Pregnancy after any kind of babyloss – miscarriage, stillbirth, neonatal death – can be a time of anxiety and worry which can range from mild to extreme. This can ease as your pregnancy progresses or you may remain anxious until your baby is safely in your arms.
You might feel cautious about telling people or about preparing for birth and bringing your baby home. It is also possible to feel frustrated with other people around you who don’t quite understand why you may be feeling anxious or cautious.
I work with parents to help them prepare for birth again and for meeting their baby. You may be preparing to do labour & birth again, you may be induced and you might be planning a caesarean – it can help to talk through all of these options so you feel better prepared and less anxious about birth.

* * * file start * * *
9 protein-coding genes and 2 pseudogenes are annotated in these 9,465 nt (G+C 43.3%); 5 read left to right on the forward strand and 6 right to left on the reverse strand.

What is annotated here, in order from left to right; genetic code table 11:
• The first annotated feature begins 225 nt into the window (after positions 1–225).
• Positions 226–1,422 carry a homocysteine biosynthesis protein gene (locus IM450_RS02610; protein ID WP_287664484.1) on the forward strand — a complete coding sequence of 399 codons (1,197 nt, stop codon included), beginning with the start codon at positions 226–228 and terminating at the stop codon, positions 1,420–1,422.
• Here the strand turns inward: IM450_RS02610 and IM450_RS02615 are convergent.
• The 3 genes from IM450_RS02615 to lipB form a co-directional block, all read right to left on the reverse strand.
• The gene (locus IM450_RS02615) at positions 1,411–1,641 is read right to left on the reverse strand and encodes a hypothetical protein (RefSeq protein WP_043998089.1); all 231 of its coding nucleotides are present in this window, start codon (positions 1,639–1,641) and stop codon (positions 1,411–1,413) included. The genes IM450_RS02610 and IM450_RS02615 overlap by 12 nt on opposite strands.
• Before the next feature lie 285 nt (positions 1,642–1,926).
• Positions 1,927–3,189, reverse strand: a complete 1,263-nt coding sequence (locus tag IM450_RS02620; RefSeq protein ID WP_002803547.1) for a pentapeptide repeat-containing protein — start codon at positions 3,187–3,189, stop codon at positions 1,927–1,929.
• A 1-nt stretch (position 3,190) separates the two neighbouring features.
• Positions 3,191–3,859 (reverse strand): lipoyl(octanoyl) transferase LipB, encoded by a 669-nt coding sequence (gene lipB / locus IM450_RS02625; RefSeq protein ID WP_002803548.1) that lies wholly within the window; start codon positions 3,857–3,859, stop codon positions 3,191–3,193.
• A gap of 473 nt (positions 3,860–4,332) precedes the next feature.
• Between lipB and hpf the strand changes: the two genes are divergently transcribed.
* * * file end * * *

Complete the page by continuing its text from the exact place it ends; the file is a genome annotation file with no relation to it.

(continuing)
To prepare for birth again, you may want to attend a small group antenatal course, or 1:1 birth preparation may work better so you can take your time and focus on your need for information, support and reassurance.
Your pregnancy care may involve more appointments and scans – talk to your midwife or doctor about getting the right level of support for you.
If you have any concerns about your baby – from a change in movements to a feeling that something isn’t quite right – you can contact your local pregnancy assessment unit to get checked out.
If you do feel anxious and worried during your pregnancy, try to talk about it rather than keeping it to yourself. Knowing how to manage any anxiety with simple breathing and relaxation techniques, as well as other effective coping strategies, can help to make it more manageable. This is a time to look after you, to ease as much stress as possible and get more support.
I provide pregnancy consultations so you can talk through your pregnancy, especially if you are feeling anxious or worried – it’s about feeling less isolated and developing positive strategies to get through the tough days.